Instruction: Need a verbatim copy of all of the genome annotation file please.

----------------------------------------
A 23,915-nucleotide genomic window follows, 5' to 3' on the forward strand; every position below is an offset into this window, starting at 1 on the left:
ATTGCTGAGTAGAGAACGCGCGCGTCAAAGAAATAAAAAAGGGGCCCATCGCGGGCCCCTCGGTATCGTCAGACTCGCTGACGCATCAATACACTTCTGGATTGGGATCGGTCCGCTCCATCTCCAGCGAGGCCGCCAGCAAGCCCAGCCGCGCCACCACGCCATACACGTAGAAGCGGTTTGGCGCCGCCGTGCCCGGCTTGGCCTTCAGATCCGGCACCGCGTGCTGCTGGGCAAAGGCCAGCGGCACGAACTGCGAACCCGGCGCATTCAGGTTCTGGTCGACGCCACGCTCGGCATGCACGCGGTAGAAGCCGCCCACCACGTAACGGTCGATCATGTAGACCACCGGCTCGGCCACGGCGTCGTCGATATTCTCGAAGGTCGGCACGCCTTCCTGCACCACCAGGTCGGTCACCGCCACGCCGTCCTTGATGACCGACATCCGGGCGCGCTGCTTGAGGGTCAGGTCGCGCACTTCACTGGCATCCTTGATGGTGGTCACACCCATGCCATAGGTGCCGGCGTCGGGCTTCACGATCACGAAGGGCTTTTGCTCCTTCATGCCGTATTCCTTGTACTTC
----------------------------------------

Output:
A 23,915-nucleotide genomic window follows, 5' to 3' on the forward strand; every position below is an offset into this window, starting at 1 on the left:
ATTGCTGAGTAGAGAACGCGCGCGTCAAAGAAATAAAAAAGGGGCCCATCGCGGGCCCCTCGGTATCGTCAGACTCGCTGACGCATCAATACACTTCTGGATTGGGATCGGTCCGCTCCATCTCCAGCGAGGCCGCCAGCAAGCCCAGCCGCGCCACCACGCCATACACGTAGAAGCGGTTTGGCGCCGCCGTGCCCGGCTTGGCCTTCAGATCCGGCACCGCGTGCTGCTGGGCAAAGGCCAGCGGCACGAACTGCGAACCCGGCGCATTCAGGTTCTGGTCGACGCCACGCTCGGCATGCACGCGGTAGAAGCCGCCCACCACGTAACGGTCGATCATGTAGACCACCGGCTCGGCCACGGCGTCGTCGATATTCTCGAAGGTCGGCACGCCTTCCTGCACCACCAGGTCGGTCACCGCCACGCCGTCCTTGATGACCGACATCCGGGCGCGCTGCTTGAGGGTCAGGTCGCGCACTTCACTGGCATCCTTGATGGTGGTCACACCCATGCCATAGGTGCCGGCGTCGGGCTTCACGATCACGAAGGGCTTTTGCTCCTTCATGCCGTATTCCTTGTACTTC